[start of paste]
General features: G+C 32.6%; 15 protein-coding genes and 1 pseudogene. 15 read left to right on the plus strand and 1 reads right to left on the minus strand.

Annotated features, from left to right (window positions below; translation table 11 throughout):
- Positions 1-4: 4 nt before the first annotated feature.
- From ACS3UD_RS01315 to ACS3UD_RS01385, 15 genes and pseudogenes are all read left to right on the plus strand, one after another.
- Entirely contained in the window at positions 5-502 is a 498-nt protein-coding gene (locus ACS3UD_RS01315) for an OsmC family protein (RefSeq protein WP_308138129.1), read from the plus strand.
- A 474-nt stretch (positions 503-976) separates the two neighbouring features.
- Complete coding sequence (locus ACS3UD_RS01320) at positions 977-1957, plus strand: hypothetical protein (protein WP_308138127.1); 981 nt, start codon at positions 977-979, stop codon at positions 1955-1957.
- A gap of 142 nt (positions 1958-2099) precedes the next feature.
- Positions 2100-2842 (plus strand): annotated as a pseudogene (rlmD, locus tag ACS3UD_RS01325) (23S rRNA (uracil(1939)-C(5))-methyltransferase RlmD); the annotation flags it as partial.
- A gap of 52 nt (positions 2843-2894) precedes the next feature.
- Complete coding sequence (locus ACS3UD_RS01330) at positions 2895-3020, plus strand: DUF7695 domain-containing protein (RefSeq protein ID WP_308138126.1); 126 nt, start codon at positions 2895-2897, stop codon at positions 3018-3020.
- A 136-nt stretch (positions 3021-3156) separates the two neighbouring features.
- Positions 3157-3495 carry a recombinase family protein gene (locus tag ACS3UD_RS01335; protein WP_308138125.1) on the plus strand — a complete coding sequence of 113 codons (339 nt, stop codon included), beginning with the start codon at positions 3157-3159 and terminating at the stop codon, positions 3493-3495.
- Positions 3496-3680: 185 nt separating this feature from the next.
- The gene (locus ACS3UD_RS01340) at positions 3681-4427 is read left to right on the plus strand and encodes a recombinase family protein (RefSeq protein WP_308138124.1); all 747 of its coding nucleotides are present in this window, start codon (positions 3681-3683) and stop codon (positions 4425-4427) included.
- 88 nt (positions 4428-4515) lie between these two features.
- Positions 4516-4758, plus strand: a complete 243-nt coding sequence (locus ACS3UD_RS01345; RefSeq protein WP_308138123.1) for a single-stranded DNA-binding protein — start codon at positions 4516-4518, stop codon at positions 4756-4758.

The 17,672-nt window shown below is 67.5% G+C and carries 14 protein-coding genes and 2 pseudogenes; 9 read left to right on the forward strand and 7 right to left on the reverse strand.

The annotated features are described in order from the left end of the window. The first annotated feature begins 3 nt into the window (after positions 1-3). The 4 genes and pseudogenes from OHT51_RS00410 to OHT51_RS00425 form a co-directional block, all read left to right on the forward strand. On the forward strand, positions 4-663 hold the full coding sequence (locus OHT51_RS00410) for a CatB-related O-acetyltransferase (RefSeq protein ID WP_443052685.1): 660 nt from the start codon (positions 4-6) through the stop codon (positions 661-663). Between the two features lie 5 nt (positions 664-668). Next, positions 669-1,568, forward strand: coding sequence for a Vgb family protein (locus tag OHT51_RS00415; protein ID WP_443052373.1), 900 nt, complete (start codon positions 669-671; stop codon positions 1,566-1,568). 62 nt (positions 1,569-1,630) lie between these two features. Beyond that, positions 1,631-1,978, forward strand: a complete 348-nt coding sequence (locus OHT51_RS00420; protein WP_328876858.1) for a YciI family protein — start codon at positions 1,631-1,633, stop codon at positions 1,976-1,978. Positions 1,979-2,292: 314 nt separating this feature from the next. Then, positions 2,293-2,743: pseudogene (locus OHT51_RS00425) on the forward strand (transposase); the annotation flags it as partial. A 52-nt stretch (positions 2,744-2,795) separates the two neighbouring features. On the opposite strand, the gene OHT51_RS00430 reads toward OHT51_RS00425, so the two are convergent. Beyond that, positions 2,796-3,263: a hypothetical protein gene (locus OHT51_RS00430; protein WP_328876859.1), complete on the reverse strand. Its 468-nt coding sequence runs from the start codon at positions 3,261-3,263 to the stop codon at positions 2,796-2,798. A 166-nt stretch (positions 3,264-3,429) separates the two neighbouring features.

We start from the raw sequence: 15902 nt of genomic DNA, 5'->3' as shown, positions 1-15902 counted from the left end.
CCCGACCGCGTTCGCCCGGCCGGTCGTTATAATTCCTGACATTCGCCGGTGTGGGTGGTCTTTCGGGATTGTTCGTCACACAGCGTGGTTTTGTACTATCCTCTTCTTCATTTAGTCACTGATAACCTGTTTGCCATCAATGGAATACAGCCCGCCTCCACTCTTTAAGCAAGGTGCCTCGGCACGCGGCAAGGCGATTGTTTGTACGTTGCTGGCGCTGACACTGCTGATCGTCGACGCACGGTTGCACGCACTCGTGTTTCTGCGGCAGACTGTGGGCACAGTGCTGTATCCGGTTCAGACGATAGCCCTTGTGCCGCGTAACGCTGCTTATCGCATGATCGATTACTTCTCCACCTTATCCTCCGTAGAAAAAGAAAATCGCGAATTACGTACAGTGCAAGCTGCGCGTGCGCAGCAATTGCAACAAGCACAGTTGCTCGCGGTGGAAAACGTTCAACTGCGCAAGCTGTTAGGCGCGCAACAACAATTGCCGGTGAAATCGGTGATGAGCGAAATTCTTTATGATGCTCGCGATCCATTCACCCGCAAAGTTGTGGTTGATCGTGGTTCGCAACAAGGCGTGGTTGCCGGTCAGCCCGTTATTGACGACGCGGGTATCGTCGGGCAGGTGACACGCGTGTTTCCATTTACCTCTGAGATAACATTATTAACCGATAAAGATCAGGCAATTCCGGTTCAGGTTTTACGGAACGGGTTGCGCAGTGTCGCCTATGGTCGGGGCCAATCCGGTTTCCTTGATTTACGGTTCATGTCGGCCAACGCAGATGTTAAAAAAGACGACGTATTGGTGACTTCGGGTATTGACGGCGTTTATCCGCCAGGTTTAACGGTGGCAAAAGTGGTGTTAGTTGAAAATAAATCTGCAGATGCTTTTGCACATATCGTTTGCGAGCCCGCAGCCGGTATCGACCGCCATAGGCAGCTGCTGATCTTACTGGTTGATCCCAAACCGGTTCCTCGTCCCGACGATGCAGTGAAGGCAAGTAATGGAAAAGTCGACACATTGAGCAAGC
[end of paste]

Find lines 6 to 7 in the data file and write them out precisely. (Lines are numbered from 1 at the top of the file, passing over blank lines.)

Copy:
- A 474-nt stretch (positions 503-976) separates the two neighbouring features.
- Complete coding sequence (locus ACS3UD_RS01320) at positions 977-1957, plus strand: hypothetical protein (protein WP_308138127.1); 981 nt, start codon at positions 977-979, stop codon at positions 1955-1957.